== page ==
In clinical trials, the risk for hepatotoxicity was mitigated by exclusion of patients with baseline hepatitis or significant abnormalities of liver function tests. In the 302 trial, patients with liver metastases were not eligible and patients with baseline ALT and AST ≥2.5 times ULN were excluded. Abnormal liver function tests developing in patients participating in clinical trials were vigorously managed by requiring treatment interruption and permitting re-treatment only after return of liver function tests to the patient’s baseline. Patients with elevations of ALT or AST >20 times ULN were not retreated. The safety of re-treatment in such patients is unknown. The mechanism for hepatotoxicity associated with Abirapro is not understood.
You should not use this medication if you are allergic to Abirapro, if you have severe liver disease, or if you are pregnant.
Before you take Abirapro, tell your doctor if you have liver disease, low levels of potassium in your blood, any type of infection, high blood pressure, congestive heart failure, or a history of heart disease, fluid retention, recent heart attack, or problems with your adrenal gland or pituitary gland.
Although Abirapro is not for use by women, this medicine can harm an unborn baby or cause birth defects. Abirapro tablets should not be handled by a woman who is pregnant or who may become pregnant.
While you are taking Abirapro and for at least 1 week after your treatment ends: Use a condom to prevent transfer of this medication to your sexual partner if she is pregnant. Use a condom plus another form of effective birth control if your sexual partner could become pregnant.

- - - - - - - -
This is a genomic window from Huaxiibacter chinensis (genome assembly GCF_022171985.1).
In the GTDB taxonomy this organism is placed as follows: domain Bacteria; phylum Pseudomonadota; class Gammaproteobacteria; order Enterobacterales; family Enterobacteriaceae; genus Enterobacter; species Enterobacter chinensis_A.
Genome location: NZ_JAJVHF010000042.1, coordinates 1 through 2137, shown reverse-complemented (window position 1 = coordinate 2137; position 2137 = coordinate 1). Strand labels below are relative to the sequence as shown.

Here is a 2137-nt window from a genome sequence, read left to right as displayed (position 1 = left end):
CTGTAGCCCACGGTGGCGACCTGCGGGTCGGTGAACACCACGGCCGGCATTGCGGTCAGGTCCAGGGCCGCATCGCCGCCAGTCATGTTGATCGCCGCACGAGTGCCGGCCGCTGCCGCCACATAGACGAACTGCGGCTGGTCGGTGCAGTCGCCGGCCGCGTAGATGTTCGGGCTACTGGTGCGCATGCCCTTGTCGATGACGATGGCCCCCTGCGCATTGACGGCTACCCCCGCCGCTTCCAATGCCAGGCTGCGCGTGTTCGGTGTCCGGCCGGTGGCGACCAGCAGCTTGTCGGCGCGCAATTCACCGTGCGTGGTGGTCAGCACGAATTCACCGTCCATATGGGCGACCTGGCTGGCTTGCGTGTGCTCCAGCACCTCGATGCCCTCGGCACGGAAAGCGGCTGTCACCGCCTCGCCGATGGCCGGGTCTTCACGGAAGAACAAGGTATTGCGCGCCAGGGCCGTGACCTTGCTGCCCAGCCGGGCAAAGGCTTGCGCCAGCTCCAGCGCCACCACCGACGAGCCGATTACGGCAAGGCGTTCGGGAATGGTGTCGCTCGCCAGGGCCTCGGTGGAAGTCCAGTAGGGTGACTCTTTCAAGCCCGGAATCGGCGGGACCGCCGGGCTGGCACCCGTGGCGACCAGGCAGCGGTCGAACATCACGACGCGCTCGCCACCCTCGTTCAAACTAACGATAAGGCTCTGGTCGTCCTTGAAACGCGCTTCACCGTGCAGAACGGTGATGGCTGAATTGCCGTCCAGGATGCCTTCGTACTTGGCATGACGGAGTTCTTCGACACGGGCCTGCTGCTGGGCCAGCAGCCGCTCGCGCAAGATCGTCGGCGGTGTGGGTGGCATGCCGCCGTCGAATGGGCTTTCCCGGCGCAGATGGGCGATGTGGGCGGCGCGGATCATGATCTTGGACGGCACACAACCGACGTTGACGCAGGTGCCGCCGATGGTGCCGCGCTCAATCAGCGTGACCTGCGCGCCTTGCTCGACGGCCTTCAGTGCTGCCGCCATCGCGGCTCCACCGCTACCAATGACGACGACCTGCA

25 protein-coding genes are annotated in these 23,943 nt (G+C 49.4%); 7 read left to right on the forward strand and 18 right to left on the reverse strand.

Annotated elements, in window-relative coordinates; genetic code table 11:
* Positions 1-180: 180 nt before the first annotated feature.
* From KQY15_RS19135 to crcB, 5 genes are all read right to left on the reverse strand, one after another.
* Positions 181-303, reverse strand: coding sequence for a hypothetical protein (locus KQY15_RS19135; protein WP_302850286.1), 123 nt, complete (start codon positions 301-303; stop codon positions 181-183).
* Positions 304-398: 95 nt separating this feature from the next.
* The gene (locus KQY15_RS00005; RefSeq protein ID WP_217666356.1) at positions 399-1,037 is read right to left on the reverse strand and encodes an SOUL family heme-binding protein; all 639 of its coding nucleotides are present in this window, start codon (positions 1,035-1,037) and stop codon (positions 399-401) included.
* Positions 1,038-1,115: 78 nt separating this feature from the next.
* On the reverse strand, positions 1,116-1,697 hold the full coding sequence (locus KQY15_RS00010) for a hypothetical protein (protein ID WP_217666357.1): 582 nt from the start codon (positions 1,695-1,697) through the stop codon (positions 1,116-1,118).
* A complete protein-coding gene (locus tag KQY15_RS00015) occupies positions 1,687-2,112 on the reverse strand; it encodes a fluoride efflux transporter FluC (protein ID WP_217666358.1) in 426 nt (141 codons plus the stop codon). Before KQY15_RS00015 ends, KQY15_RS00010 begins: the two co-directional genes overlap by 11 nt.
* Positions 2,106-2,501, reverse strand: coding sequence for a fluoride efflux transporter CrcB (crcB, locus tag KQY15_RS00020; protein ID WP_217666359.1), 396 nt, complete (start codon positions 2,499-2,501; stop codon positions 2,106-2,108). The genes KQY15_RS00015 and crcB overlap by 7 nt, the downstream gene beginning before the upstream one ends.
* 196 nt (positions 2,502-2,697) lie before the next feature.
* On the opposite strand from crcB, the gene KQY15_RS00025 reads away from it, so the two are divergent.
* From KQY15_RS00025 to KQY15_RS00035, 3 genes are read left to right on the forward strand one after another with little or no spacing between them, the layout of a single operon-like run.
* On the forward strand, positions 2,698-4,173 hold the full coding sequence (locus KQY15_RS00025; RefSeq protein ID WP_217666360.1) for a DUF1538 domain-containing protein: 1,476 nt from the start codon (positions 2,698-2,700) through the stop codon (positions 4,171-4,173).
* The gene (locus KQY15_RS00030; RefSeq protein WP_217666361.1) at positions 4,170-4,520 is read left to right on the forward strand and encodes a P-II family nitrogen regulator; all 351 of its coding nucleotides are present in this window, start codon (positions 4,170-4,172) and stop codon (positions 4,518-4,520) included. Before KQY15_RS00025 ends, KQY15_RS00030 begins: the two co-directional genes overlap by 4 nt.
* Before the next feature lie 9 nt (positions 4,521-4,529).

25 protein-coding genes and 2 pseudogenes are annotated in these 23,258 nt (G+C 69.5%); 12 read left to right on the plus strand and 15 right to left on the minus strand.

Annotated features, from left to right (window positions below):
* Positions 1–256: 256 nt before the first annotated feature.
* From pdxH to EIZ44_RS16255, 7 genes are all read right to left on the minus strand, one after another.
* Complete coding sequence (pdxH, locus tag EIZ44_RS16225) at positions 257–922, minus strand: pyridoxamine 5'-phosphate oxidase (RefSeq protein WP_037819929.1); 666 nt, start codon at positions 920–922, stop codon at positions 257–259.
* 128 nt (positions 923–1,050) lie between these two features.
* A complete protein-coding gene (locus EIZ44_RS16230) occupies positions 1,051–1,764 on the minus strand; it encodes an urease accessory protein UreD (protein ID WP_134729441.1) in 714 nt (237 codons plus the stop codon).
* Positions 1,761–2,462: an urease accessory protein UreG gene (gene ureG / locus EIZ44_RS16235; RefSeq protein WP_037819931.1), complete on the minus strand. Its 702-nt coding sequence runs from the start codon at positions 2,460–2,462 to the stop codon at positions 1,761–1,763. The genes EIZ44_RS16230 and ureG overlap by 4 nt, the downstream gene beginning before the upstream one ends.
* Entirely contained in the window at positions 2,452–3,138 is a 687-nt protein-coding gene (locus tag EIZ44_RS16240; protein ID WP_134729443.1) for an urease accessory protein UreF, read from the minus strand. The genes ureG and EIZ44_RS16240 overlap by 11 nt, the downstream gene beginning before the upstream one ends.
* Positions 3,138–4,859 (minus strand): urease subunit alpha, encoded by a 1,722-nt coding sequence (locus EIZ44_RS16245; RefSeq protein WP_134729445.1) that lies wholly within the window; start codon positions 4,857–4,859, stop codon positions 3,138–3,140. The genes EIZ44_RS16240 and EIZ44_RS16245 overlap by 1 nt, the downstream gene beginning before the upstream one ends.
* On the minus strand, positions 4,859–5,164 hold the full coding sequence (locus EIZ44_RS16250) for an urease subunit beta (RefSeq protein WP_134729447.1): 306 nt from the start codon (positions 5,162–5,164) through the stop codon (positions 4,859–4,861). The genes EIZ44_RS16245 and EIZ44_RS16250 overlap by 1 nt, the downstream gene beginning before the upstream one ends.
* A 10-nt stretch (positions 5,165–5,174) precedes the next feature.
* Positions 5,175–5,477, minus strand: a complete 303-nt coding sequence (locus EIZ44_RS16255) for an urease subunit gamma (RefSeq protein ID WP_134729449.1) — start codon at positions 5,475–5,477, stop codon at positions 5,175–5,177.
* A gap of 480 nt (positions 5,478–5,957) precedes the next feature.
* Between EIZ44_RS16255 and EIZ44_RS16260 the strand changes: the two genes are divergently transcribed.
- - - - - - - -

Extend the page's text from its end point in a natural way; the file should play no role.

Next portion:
DTP/NCI. "Abiraterone: The NCI Development Therapeutics Program (DTP) provides services and resources to the academic and private-sector research communities worldwide to facilitate the discovery and development of new cancer therapeutic agents.". https://dtp.cancer.gov/dtpstandard/s... (accessed September 17, 2018).
The results of a survey conducted on ndrugs.com for Abirapro are given in detail below. The results of the survey conducted are based on the impressions and views of the website users and consumers taking Abirapro. We implore you to kindly base your medical condition or therapeutic choices on the result or test conducted by a physician or licensed medical practitioners.
Consumer reported useful
No survey data has been collected yet
Consumer reported price estimates
No survey data has been collected yet
3 consumers reported time for results
To what extent do I have to use Abirapro before I begin to see changes in my health conditions? As part of the reports released by ndrugs.com website users, it takes > 3 month and a few days before you notice an improvement in your health conditions. Please note, it doesn't mean you will start to notice such health improvement in the same time frame as other users. There are many factors to consider, and we implore you to visit your doctor to know how long before you can see improvements in your health while taking Abirapro. To get the time effectiveness of using Abirapro drug by other patients, please click here.
> 3 month
4 consumers reported age
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Information checked by Dr. Sachin Kumar, MD Pharmacology